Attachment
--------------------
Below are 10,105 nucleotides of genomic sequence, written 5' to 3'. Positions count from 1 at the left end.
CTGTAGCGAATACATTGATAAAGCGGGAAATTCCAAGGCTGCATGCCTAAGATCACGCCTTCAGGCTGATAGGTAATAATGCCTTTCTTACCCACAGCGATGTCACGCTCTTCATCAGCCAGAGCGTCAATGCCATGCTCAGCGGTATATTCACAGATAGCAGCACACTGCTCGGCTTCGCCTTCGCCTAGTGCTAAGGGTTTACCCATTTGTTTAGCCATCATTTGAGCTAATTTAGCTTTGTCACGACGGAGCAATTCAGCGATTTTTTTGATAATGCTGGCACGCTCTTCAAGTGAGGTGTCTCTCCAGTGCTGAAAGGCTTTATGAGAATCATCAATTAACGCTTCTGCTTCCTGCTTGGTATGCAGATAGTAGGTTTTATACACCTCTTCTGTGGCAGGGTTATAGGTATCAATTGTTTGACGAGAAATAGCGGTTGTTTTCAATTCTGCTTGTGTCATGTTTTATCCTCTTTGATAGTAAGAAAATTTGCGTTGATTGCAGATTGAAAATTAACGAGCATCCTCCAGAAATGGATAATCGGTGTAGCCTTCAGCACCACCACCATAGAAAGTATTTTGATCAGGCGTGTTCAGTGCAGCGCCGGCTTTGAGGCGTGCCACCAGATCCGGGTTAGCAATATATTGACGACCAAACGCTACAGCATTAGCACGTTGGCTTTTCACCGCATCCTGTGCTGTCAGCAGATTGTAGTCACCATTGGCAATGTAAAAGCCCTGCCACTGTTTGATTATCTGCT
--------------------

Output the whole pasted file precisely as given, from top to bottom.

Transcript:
Below are 10,105 nucleotides of genomic sequence, written 5' to 3'. Positions count from 1 at the left end.
CTGTAGCGAATACATTGATAAAGCGGGAAATTCCAAGGCTGCATGCCTAAGATCACGCCTTCAGGCTGATAGGTAATAATGCCTTTCTTACCCACAGCGATGTCACGCTCTTCATCAGCCAGAGCGTCAATGCCATGCTCAGCGGTATATTCACAGATAGCAGCACACTGCTCGGCTTCGCCTTCGCCTAGTGCTAAGGGTTTACCCATTTGTTTAGCCATCATTTGAGCTAATTTAGCTTTGTCACGACGGAGCAATTCAGCGATTTTTTTGATAATGCTGGCACGCTCTTCAAGTGAGGTGTCTCTCCAGTGCTGAAAGGCTTTATGAGAATCATCAATTAACGCTTCTGCTTCCTGCTTGGTATGCAGATAGTAGGTTTTATACACCTCTTCTGTGGCAGGGTTATAGGTATCAATTGTTTGACGAGAAATAGCGGTTGTTTTCAATTCTGCTTGTGTCATGTTTTATCCTCTTTGATAGTAAGAAAATTTGCGTTGATTGCAGATTGAAAATTAACGAGCATCCTCCAGAAATGGATAATCGGTGTAGCCTTCAGCACCACCACCATAGAAAGTATTTTGATCAGGCGTGTTCAGTGCAGCGCCGGCTTTGAGGCGTGCCACCAGATCCGGGTTAGCAATATATTGACGACCAAACGCTACAGCATTAGCACGTTGGCTTTTCACCGCATCCTGTGCTGTCAGCAGATTGTAGTCACCATTGGCAATGTAAAAGCCCTGCCACTGTTTGATTATCTGCT